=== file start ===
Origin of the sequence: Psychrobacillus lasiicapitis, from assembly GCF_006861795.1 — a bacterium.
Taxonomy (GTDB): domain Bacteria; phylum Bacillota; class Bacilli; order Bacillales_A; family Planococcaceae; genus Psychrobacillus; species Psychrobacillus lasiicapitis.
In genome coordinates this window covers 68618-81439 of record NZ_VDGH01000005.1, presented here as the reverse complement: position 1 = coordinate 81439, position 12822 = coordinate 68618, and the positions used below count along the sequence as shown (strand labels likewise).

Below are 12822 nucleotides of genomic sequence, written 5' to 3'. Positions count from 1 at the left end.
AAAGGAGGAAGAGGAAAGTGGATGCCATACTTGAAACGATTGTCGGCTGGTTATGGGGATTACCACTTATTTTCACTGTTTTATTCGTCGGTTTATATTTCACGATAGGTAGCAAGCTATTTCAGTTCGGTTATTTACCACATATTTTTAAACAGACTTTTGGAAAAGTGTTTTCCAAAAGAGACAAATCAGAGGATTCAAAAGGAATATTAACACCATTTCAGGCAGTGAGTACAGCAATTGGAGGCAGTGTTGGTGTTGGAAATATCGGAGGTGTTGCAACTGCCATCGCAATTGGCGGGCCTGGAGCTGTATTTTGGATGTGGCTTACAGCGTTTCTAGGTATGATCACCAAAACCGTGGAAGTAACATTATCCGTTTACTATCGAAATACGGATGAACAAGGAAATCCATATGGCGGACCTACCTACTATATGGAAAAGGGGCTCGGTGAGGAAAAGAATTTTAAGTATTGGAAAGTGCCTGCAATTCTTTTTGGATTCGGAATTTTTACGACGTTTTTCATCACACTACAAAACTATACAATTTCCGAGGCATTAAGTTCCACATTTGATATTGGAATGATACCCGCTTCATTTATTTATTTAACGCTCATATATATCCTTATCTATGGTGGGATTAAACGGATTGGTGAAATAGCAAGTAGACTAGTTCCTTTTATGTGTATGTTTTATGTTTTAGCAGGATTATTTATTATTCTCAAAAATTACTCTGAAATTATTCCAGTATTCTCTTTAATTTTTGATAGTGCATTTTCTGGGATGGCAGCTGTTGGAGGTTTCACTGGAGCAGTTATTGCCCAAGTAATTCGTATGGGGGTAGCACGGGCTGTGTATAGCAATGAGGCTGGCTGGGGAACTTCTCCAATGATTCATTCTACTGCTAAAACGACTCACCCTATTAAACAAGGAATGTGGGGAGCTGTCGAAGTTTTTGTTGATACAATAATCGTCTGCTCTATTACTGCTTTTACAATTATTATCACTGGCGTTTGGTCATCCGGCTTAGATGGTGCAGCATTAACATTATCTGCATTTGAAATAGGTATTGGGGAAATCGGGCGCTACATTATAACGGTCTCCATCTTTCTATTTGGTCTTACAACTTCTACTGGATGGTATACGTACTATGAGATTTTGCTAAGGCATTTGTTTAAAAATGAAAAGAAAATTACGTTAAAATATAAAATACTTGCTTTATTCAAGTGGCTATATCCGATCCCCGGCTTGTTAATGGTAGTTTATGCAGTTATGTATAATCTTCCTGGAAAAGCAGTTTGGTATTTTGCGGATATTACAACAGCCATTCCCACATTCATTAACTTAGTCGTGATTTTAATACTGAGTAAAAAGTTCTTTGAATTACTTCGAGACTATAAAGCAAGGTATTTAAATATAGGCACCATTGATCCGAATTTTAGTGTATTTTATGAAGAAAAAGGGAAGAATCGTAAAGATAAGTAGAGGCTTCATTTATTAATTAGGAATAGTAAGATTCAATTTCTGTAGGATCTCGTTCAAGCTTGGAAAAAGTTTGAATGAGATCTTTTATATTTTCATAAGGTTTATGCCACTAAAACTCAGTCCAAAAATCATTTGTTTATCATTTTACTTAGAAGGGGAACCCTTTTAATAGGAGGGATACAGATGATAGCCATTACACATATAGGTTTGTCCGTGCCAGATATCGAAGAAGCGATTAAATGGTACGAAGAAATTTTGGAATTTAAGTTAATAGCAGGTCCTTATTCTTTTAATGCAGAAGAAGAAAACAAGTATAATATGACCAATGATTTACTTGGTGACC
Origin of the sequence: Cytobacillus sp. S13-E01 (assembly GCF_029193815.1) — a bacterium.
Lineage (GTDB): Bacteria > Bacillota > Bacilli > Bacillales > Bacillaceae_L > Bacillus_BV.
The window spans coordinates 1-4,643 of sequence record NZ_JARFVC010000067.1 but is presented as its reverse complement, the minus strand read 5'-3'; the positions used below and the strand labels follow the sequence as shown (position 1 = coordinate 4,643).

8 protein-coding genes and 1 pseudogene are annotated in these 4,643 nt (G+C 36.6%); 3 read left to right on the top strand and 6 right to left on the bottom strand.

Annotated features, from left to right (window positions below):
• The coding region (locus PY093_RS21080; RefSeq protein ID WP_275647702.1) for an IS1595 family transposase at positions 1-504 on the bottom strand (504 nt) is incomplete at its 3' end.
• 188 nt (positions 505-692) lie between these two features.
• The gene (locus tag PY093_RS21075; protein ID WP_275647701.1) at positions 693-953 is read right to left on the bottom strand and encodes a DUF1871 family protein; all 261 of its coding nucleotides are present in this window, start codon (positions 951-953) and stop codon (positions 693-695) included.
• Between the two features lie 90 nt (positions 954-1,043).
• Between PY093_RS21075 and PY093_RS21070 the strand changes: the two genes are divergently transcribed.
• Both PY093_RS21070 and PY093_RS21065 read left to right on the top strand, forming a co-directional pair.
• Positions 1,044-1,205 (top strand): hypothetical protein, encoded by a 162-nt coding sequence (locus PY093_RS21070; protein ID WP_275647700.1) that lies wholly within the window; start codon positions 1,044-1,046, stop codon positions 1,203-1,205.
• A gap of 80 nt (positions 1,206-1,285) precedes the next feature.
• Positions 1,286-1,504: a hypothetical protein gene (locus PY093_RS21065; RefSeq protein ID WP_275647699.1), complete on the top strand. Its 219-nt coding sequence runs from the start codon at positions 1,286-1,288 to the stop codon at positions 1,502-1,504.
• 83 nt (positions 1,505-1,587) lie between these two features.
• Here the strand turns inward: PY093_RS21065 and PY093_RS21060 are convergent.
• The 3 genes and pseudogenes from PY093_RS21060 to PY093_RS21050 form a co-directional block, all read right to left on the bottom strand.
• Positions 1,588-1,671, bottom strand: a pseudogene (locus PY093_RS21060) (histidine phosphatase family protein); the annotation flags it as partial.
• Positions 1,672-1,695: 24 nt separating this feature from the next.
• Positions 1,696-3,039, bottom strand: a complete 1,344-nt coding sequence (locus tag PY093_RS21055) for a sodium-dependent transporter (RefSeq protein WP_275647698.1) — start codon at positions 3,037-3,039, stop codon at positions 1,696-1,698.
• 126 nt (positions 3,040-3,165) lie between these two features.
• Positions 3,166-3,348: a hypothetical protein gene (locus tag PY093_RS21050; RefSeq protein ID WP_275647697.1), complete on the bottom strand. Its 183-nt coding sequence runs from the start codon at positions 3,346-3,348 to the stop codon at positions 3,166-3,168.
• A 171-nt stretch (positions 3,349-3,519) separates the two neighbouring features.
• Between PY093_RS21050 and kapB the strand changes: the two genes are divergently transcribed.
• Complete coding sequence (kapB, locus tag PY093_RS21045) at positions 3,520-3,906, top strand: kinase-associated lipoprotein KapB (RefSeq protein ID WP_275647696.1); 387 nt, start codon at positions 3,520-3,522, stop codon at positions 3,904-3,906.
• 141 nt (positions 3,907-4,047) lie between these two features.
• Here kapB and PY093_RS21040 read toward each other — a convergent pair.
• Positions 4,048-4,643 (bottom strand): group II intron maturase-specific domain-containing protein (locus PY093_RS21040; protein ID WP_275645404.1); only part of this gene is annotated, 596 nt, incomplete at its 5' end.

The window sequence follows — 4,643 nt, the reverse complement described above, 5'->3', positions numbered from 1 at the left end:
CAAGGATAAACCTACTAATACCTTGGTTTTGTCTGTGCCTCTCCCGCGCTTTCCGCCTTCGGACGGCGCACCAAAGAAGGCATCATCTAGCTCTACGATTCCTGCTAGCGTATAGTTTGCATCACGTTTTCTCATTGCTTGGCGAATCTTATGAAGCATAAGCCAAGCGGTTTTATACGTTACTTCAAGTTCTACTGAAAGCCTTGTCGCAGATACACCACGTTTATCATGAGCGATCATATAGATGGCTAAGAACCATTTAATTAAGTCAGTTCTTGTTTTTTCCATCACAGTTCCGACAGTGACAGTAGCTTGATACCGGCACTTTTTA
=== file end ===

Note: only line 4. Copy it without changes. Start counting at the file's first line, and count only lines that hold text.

Below are 12822 nucleotides of genomic sequence, written 5' to 3'. Positions count from 1 at the left end.